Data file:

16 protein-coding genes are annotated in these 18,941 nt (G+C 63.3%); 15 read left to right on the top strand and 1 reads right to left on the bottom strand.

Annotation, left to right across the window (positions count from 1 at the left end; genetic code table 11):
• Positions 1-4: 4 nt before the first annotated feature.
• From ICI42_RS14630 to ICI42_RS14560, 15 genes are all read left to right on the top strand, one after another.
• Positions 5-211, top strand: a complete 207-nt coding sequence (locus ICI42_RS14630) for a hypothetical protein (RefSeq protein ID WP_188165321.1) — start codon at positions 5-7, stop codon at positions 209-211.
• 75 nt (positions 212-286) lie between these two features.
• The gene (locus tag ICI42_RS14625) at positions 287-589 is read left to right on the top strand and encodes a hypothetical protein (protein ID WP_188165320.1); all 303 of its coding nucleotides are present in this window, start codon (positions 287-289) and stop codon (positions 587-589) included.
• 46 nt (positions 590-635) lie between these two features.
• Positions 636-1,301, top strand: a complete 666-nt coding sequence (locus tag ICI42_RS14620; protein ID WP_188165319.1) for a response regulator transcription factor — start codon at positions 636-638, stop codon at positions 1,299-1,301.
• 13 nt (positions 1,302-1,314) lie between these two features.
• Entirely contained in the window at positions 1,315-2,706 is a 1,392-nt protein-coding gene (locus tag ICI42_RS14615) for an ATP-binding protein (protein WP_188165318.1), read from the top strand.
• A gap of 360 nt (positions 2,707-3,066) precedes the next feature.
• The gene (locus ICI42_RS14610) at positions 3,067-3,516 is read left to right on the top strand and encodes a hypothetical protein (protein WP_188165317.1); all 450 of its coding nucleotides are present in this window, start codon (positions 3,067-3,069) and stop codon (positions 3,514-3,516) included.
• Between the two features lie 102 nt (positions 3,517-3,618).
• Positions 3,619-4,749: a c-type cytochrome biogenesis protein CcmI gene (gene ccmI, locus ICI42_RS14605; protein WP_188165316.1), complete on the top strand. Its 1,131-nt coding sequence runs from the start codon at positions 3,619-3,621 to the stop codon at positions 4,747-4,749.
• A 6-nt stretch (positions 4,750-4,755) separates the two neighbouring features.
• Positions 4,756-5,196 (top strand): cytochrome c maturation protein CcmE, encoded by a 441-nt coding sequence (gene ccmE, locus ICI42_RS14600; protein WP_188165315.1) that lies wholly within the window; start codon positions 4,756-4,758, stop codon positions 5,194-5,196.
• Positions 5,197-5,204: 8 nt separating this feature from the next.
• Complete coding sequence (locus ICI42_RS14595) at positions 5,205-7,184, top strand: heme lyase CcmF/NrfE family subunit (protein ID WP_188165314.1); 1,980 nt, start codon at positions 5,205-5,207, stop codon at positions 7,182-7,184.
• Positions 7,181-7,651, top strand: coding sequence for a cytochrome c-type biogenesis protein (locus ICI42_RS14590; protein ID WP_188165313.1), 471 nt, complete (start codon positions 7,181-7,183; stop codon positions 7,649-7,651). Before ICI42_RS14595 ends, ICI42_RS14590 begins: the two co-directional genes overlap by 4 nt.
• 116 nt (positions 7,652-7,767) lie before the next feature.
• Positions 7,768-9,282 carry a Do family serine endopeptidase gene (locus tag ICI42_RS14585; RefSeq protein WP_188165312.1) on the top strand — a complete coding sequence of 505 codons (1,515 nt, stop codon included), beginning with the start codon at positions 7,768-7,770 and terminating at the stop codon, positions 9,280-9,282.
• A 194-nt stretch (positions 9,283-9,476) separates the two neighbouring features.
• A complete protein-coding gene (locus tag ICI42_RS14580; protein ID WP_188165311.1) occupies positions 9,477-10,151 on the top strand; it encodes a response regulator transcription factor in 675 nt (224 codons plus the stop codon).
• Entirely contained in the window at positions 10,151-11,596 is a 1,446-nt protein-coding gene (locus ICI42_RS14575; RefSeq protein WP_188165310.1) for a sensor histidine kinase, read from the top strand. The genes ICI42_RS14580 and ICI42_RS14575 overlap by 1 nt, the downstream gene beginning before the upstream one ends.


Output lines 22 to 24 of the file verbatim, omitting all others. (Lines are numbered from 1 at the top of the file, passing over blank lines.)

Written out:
• Positions 7,768-9,282 carry a Do family serine endopeptidase gene (locus tag ICI42_RS14585; RefSeq protein WP_188165312.1) on the top strand — a complete coding sequence of 505 codons (1,515 nt, stop codon included), beginning with the start codon at positions 7,768-7,770 and terminating at the stop codon, positions 9,280-9,282.
• A 194-nt stretch (positions 9,283-9,476) separates the two neighbouring features.
• A complete protein-coding gene (locus tag ICI42_RS14580; protein ID WP_188165311.1) occupies positions 9,477-10,151 on the top strand; it encodes a response regulator transcription factor in 675 nt (224 codons plus the stop codon).